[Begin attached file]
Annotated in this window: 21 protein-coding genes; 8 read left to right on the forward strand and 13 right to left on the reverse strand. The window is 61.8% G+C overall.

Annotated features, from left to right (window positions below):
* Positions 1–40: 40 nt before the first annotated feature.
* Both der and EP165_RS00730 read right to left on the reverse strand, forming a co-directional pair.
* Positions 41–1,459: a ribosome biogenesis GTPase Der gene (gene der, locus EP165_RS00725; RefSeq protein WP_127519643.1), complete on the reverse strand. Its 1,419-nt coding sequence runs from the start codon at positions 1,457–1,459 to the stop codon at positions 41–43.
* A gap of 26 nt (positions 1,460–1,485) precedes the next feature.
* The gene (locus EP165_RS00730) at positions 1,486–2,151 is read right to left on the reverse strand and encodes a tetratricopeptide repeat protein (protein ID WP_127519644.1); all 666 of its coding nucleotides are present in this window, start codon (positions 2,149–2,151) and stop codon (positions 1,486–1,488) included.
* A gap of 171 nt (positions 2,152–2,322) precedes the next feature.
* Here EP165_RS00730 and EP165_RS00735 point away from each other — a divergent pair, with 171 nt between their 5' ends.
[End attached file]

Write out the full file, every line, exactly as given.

Annotated in this window: 21 protein-coding genes; 8 read left to right on the forward strand and 13 right to left on the reverse strand. The window is 61.8% G+C overall.

Annotated features, from left to right (window positions below):
* Positions 1–40: 40 nt before the first annotated feature.
* Both der and EP165_RS00730 read right to left on the reverse strand, forming a co-directional pair.
* Positions 41–1,459: a ribosome biogenesis GTPase Der gene (gene der, locus EP165_RS00725; RefSeq protein WP_127519643.1), complete on the reverse strand. Its 1,419-nt coding sequence runs from the start codon at positions 1,457–1,459 to the stop codon at positions 41–43.
* A gap of 26 nt (positions 1,460–1,485) precedes the next feature.
* The gene (locus EP165_RS00730) at positions 1,486–2,151 is read right to left on the reverse strand and encodes a tetratricopeptide repeat protein (protein ID WP_127519644.1); all 666 of its coding nucleotides are present in this window, start codon (positions 2,149–2,151) and stop codon (positions 1,486–1,488) included.
* A gap of 171 nt (positions 2,152–2,322) precedes the next feature.
* Here EP165_RS00730 and EP165_RS00735 point away from each other — a divergent pair, with 171 nt between their 5' ends.